I really do not see how both labs remain, or why. Competition between the two labs worked during the arms race and Cold War, but is it still the best way to operate.
==========================

As the Clinton Administration pointed out
when Stockpile Stewardship was born - the
need for 2 labs INCREASED with the
cessation of nuclear testing.

In the past, each lab could take its
designs to the Nevada Test Site and
test them.

We no longer have that option. So who
or what serves as the check on LANL
that was previously provided by nuclear
tests? Answer: LLNL

Who serves as the check on LLNL that
nuclear tests used to provide?
Answer: LANL

Anonymous said...

DOD is the customer, so shouldn't they make the decision as to who is going to manage their nuclear weapons enterprise?
===============================

The TRUE customer is the Government of
the United States - NOT just the DOD.

Congress and the Administration decide
who is going to manage the nuclear
weapons enterprise.

Congress and serveral Administrations
decided via the McMahon/Atomic Energy
Act of 1946, the Atomic Energy Act of 1954, the Energy Reoganization Act of 1974, and the Dept of Energy Organization Act of 1977 - ALL of these vested the nuclear weapons enterprise in the hands of a civilian agency; first the AEC, then ERDA, and now DOE.

Anonymous said...

10/31/08 8:52 PM

Its 2008 not 1946... Congress could change who is in charge of the nuclear weapons enterprise.

AEC was explicitly made a civilian agency because nuclear energy was seen to have multiple uses - civilian power and military to name a few. If in 1946, Congress had been told that there was zero use for atomic energy in the civilian sectors, I bet they would have continued to have allowed the military to run the nuclear weapons enterprise.

The end user for weapons is still DOD not DOE.

---

10/31/08 8:43 PM

I understand your argument. I recall in the 1990s an incomplete conceptual idea that LLNL would establish a significant physical presence at LANL - LLNL would move all of it's design work to NM so the two labs would both be in Los Alamos, but as separate entities with separate/different cultures. This would allow for independence of thought and ideas, as well as peer reviews. Remember that UC was the big proponent of "two" separate design labs checking each other - not AEC or DOE. Otherwise LANL and LLNL would be one lab, just as SNL is one lab with sites in NM and CA.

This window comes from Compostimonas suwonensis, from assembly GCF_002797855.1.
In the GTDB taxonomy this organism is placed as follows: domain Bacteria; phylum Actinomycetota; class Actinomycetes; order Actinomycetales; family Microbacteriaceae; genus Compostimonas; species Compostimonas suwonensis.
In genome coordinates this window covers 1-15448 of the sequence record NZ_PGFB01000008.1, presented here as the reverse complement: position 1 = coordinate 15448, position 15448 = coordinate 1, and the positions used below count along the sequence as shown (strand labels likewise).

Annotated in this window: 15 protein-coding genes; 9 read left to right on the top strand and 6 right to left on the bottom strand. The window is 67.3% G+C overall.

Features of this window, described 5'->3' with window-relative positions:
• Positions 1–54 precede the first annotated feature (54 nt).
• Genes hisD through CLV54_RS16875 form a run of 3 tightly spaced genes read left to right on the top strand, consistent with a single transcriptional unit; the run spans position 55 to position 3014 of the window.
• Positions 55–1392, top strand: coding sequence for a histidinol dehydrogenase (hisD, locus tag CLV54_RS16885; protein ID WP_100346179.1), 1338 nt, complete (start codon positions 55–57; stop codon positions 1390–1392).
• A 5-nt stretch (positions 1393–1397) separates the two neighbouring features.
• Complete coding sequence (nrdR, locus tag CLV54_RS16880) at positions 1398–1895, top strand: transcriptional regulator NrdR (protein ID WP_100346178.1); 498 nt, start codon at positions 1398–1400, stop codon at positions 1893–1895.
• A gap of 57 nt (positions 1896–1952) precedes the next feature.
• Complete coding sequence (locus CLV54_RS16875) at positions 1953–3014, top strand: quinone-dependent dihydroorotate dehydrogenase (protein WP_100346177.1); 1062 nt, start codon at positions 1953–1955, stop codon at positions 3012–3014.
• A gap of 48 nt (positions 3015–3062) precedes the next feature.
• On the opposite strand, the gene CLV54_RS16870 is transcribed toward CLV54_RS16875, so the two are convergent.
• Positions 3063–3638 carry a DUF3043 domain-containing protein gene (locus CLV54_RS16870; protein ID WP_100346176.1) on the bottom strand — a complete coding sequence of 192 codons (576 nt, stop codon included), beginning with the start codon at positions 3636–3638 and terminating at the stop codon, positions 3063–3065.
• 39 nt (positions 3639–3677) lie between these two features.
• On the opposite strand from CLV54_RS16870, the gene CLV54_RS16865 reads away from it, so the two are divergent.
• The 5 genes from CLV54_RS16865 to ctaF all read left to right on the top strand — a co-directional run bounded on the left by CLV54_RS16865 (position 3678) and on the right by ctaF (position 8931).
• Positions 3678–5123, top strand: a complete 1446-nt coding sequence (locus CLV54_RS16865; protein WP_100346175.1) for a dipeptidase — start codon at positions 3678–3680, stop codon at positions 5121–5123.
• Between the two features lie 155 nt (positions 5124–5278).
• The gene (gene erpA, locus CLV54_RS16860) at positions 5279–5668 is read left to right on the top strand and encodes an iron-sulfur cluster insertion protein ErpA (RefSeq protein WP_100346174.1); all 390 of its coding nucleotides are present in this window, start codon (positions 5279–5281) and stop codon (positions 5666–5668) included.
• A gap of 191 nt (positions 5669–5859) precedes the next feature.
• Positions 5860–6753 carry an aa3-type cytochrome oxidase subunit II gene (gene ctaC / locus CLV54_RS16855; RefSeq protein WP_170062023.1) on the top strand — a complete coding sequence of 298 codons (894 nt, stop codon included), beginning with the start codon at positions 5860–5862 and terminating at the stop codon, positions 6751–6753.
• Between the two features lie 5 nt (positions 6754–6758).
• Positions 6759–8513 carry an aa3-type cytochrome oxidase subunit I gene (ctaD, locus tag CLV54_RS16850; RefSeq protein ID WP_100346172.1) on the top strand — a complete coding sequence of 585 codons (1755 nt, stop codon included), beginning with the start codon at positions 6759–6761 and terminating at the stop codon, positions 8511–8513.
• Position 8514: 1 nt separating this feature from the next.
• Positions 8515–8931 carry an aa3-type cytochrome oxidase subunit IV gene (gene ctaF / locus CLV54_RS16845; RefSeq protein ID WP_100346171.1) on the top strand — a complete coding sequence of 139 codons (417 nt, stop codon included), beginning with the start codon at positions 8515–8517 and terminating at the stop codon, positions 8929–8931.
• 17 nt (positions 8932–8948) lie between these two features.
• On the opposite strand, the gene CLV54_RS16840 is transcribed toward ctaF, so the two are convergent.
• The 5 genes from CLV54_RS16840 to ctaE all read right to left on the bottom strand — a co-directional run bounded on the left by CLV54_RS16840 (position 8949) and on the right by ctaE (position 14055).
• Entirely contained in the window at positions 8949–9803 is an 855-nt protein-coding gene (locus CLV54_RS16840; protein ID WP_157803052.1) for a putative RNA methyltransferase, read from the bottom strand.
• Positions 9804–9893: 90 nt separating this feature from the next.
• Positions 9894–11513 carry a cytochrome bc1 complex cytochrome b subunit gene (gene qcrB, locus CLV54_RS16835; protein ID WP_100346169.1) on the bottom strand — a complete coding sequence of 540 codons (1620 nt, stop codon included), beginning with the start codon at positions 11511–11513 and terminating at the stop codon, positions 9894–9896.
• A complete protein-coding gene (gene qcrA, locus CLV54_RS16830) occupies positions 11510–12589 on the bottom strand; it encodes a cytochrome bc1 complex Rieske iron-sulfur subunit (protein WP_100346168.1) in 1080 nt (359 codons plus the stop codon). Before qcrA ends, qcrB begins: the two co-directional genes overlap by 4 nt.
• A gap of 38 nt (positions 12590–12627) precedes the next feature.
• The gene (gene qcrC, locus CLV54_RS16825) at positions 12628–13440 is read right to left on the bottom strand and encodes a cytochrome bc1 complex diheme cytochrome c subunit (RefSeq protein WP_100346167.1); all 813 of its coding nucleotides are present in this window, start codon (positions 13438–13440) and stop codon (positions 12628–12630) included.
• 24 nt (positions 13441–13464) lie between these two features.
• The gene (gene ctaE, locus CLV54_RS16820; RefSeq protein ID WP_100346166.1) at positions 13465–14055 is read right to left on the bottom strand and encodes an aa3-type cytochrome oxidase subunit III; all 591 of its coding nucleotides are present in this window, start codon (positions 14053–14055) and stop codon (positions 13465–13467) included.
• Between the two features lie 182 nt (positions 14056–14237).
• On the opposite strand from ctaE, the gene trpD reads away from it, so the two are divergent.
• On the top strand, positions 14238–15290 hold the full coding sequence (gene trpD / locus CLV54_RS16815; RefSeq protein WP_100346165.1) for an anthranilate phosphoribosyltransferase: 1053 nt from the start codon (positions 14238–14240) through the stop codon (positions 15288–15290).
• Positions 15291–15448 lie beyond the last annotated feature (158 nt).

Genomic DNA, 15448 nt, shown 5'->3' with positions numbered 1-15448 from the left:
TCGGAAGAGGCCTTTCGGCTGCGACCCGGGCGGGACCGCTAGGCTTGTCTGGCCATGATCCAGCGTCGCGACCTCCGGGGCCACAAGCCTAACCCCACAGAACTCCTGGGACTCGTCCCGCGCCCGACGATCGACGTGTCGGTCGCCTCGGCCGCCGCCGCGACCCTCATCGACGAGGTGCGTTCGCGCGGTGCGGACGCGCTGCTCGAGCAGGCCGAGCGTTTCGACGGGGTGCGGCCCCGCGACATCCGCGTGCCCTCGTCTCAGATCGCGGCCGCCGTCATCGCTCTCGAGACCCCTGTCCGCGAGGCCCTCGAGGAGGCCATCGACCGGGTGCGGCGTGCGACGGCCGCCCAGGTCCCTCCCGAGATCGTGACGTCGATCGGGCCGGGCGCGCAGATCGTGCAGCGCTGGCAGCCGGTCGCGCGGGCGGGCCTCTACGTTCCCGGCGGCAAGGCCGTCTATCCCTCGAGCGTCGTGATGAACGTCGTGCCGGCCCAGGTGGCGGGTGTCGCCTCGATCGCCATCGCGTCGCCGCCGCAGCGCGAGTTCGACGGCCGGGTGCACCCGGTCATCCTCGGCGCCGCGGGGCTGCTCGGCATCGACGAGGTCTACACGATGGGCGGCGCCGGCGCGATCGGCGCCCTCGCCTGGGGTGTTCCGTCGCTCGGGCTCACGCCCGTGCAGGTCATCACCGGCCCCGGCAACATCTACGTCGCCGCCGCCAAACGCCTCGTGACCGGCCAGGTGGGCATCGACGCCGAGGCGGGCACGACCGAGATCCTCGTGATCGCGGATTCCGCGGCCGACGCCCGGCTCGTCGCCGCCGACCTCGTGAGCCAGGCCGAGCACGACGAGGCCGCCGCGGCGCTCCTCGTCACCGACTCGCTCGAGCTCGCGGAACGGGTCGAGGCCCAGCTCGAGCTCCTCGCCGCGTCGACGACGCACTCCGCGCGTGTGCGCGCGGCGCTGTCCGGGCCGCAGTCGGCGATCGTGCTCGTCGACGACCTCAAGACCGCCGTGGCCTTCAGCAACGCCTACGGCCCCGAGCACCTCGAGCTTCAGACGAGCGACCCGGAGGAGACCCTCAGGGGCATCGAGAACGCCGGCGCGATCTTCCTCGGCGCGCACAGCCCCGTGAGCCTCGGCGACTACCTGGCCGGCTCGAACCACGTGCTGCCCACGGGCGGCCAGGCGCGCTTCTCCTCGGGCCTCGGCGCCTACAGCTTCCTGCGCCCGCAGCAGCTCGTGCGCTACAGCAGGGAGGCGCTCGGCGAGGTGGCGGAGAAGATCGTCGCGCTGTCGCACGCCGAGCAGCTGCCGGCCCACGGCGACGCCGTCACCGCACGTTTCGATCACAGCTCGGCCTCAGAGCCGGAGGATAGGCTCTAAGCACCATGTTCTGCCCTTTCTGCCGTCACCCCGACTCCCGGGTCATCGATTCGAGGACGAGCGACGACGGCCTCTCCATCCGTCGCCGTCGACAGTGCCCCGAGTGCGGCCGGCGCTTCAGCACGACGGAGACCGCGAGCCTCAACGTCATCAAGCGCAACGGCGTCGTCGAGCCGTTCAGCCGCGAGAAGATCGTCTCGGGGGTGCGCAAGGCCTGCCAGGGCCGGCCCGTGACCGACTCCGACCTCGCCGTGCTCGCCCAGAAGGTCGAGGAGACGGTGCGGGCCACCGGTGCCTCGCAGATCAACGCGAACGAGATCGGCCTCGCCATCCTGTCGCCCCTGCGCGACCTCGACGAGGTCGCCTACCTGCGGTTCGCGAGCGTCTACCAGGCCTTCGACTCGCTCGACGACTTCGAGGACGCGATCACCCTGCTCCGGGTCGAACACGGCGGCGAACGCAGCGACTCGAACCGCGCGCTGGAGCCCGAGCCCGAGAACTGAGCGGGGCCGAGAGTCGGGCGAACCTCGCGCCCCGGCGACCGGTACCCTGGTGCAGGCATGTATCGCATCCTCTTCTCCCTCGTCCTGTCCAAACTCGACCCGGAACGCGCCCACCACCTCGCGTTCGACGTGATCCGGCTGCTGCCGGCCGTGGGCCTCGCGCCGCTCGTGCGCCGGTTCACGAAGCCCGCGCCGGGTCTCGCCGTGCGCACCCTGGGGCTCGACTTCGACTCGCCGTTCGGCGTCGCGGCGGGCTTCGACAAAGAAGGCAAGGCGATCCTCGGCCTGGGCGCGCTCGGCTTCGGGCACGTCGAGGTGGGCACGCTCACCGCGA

Congress tried creating this before with mortgage giants Fredie Mac and Fannie Mae - two government corporations doing the same thing, but in direct competition as a provide a check and balance... and we see how that worked out.

Anonymous said...

Its 2008 not 1946... Congress could change who is in charge of the nuclear weapons enterprise.

AEC was explicitly made a civilian agency because nuclear energy was seen to have multiple uses - civilian power and military to name a few. If in 1946, Congress had been told that there was zero use for atomic energy in the civilian sectors, I bet they would have continued to have allowed the military to run the nuclear weapons enterprise.
=================================

I realize that it is 2008 and not 1946;
but the reasons STILL HOLD!!!

Your argument above seems predicated on the erroneous assumption that military use is the only use for nuclear energy and that there are no civillian uses.

That is no more less true today than it was in 1946. Nuclear energy has a role to play BOTH in the civillian sector as well as the military sector.

Perhaps if you educated yourself by reading the writings of Oppenhemimer, Groves, Conant...and were familiar with their arguments then; which you obviously are not; you would see that their arguments are as timeless today as they were then.

The TRUE customer is the Government of the United States - not the DOD. The DOE builds nuclear weapons on behalf of the Government; and the DOD wields them on behalf of the Government.

Anonymous said...

Remember that UC was the big proponent of "two" separate design labs checking each other - not AEC or DOE. Otherwise LANL and LLNL would be one lab, just as SNL is one lab with sites in NM and CA.